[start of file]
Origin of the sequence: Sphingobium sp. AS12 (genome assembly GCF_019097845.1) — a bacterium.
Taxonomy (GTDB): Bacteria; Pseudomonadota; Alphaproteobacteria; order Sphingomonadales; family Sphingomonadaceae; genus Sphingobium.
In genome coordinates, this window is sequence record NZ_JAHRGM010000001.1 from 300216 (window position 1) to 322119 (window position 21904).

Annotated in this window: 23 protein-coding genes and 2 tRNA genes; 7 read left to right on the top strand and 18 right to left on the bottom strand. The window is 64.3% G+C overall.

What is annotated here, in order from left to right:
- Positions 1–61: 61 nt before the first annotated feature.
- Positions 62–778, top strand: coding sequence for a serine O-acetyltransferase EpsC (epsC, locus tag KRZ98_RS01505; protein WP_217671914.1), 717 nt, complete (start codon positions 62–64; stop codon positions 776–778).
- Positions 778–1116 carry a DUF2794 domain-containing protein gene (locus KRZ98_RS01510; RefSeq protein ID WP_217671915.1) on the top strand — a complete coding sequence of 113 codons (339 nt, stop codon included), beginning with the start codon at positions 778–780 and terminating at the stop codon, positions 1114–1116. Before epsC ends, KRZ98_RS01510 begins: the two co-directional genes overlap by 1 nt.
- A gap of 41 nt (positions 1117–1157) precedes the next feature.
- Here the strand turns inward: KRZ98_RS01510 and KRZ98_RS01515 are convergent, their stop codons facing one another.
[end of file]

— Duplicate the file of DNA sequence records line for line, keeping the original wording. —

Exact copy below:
Origin of the sequence: Sphingobium sp. AS12 (genome assembly GCF_019097845.1) — a bacterium.
Taxonomy (GTDB): Bacteria; Pseudomonadota; Alphaproteobacteria; order Sphingomonadales; family Sphingomonadaceae; genus Sphingobium.
In genome coordinates, this window is sequence record NZ_JAHRGM010000001.1 from 300216 (window position 1) to 322119 (window position 21904).

Annotated in this window: 23 protein-coding genes and 2 tRNA genes; 7 read left to right on the top strand and 18 right to left on the bottom strand. The window is 64.3% G+C overall.

What is annotated here, in order from left to right:
- Positions 1–61: 61 nt before the first annotated feature.
- Positions 62–778, top strand: coding sequence for a serine O-acetyltransferase EpsC (epsC, locus tag KRZ98_RS01505; protein WP_217671914.1), 717 nt, complete (start codon positions 62–64; stop codon positions 776–778).
- Positions 778–1116 carry a DUF2794 domain-containing protein gene (locus KRZ98_RS01510; RefSeq protein ID WP_217671915.1) on the top strand — a complete coding sequence of 113 codons (339 nt, stop codon included), beginning with the start codon at positions 778–780 and terminating at the stop codon, positions 1114–1116. Before epsC ends, KRZ98_RS01510 begins: the two co-directional genes overlap by 1 nt.
- A gap of 41 nt (positions 1117–1157) precedes the next feature.
- Here the strand turns inward: KRZ98_RS01510 and KRZ98_RS01515 are convergent, their stop codons facing one another.